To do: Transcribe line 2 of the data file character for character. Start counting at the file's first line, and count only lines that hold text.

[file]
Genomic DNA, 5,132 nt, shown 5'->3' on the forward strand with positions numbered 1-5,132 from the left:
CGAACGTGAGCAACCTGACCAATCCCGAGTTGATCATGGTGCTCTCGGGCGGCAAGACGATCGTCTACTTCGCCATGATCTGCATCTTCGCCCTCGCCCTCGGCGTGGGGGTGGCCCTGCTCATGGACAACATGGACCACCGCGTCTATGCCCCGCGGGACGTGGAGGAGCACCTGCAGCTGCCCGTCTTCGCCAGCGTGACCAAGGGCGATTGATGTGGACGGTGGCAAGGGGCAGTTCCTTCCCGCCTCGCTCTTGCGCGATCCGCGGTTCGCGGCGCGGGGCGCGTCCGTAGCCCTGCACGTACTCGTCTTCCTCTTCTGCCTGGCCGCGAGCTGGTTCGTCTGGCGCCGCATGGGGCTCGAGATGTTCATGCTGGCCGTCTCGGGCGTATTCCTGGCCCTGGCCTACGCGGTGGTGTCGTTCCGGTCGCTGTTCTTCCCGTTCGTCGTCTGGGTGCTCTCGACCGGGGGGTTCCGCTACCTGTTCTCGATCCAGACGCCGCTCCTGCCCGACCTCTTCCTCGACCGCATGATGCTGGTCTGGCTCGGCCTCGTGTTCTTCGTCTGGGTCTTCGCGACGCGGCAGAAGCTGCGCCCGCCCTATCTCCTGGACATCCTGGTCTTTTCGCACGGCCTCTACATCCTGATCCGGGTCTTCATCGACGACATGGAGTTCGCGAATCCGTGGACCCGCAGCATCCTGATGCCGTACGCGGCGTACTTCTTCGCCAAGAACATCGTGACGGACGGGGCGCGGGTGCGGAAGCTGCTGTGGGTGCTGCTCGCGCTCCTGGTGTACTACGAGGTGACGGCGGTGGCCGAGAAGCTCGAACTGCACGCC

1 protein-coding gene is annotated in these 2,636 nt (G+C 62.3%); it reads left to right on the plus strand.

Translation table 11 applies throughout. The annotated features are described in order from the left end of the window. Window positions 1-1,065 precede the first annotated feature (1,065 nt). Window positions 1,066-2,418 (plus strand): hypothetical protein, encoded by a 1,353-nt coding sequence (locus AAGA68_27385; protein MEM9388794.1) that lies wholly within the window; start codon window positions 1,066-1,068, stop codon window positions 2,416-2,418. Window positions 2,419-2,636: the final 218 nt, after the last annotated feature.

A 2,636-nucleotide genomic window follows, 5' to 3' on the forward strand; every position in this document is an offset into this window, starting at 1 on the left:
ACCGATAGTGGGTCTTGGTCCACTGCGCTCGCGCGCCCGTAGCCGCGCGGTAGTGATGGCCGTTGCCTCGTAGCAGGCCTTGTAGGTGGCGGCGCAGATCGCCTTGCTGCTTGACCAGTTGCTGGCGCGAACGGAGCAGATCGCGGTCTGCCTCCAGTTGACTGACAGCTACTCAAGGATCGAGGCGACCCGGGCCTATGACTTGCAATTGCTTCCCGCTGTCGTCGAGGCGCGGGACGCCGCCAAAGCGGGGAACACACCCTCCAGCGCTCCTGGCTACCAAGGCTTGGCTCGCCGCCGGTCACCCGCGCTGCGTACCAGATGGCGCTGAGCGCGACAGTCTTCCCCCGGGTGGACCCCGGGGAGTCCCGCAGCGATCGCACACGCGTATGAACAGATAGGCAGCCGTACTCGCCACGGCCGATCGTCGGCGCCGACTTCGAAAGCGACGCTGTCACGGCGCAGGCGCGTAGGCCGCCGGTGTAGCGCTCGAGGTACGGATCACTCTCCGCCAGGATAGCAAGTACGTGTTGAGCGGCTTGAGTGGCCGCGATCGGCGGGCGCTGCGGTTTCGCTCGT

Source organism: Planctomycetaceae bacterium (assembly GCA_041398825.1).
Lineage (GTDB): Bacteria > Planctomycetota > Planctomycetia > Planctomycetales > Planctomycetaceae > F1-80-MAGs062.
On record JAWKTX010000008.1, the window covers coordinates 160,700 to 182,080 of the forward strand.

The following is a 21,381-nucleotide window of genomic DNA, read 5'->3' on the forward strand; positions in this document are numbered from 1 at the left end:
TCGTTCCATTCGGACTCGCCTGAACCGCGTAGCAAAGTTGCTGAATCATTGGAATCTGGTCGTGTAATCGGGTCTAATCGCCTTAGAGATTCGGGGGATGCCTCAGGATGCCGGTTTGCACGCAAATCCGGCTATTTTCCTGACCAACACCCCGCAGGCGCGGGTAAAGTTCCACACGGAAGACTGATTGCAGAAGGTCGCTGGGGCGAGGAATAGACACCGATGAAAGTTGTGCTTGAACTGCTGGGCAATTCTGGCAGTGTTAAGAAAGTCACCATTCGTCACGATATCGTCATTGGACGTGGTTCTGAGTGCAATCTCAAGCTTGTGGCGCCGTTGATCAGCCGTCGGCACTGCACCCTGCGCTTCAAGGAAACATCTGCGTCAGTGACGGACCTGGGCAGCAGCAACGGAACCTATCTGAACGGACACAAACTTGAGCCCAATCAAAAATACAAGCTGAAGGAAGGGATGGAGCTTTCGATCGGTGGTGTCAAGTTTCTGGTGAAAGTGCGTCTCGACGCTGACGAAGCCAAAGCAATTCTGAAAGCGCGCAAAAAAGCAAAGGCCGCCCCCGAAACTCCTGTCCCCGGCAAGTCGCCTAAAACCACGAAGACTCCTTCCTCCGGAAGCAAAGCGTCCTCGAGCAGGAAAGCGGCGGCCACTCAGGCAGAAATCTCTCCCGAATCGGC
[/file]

CGAACGTGAGCAACCTGACCAATCCCGAGTTGATCATGGTGCTCTCGGGCGGCAAGACGATCGTCTACTTCGCCATGATCTGCATCTTCGCCCTCGCCCTCGGCGTGGGGGTGGCCCTGCTCATGGACAACATGGACCACCGCGTCTATGCCCCGCGGGACGTGGAGGAGCACCTGCAGCTGCCCGTCTTCGCCAGCGTGACCAAGGGCGATTGATGTGGACGGTGGCAAGGGGCAGTTCCTTCCCGCCTCGCTCTTGCGCGATCCGCGGTTCGCGGCGCGGGGCGCGTCCGTAGCCCTGCACGTACTCGTCTTCCTCTTCTGCCTGGCCGCGAGCTGGTTCGTCTGGCGCCGCATGGGGCTCGAGATGTTCATGCTGGCCGTCTCGGGCGTATTCCTGGCCCTGGCCTACGCGGTGGTGTCGTTCCGGTCGCTGTTCTTCCCGTTCGTCGTCTGGGTGCTCTCGACCGGGGGGTTCCGCTACCTGTTCTCGATCCAGACGCCGCTCCTGCCCGACCTCTTCCTCGACCGCATGATGCTGGTCTGGCTCGGCCTCGTGTTCTTCGTCTGGGTCTTCGCGACGCGGCAGAAGCTGCGCCCGCCCTATCTCCTGGACATCCTGGTCTTTTCGCACGGCCTCTACATCCTGATCCGGGTCTTCATCGACGACATGGAGTTCGCGAATCCGTGGACCCGCAGCATCCTGATGCCGTACGCGGCGTACTTCTTCGCCAAGAACATCGTGACGGACGGGGCGCGGGTGCGGAAGCTGCTGTGGGTGCTGCTCGCGCTCCTGGTGTACTACGAGGTGACGGCGGTGGCCGAGAAGCTCGAACTGCACGCC